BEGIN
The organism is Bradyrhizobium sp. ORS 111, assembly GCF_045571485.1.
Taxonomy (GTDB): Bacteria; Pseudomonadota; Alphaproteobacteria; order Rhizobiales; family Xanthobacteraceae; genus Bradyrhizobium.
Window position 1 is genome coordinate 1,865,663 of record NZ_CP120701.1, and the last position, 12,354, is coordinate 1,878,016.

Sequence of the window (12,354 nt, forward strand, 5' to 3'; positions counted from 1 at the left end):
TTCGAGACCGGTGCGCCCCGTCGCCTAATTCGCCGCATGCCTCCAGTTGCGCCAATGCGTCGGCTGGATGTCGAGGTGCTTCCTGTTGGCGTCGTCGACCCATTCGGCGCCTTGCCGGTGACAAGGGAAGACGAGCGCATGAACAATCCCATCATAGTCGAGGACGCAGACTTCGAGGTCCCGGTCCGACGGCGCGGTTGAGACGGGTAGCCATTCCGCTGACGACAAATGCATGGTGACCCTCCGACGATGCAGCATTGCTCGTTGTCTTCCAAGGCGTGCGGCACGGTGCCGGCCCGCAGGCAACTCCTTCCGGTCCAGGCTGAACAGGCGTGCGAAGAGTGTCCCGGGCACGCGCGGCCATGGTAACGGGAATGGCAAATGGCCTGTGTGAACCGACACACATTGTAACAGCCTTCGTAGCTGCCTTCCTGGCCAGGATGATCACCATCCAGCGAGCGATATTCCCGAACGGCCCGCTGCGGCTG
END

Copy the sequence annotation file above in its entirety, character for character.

The organism is Bradyrhizobium sp. ORS 111, assembly GCF_045571485.1.
Taxonomy (GTDB): Bacteria; Pseudomonadota; Alphaproteobacteria; order Rhizobiales; family Xanthobacteraceae; genus Bradyrhizobium.
Window position 1 is genome coordinate 1,865,663 of record NZ_CP120701.1, and the last position, 12,354, is coordinate 1,878,016.

Sequence of the window (12,354 nt, forward strand, 5' to 3'; positions counted from 1 at the left end):
TTCGAGACCGGTGCGCCCCGTCGCCTAATTCGCCGCATGCCTCCAGTTGCGCCAATGCGTCGGCTGGATGTCGAGGTGCTTCCTGTTGGCGTCGTCGACCCATTCGGCGCCTTGCCGGTGACAAGGGAAGACGAGCGCATGAACAATCCCATCATAGTCGAGGACGCAGACTTCGAGGTCCCGGTCCGACGGCGCGGTTGAGACGGGTAGCCATTCCGCTGACGACAAATGCATGGTGACCCTCCGACGATGCAGCATTGCTCGTTGTCTTCCAAGGCGTGCGGCACGGTGCCGGCCCGCAGGCAACTCCTTCCGGTCCAGGCTGAACAGGCGTGCGAAGAGTGTCCCGGGCACGCGCGGCCATGGTAACGGGAATGGCAAATGGCCTGTGTGAACCGACACACATTGTAACAGCCTTCGTAGCTGCCTTCCTGGCCAGGATGATCACCATCCAGCGAGCGATATTCCCGAACGGCCCGCTGCGGCTG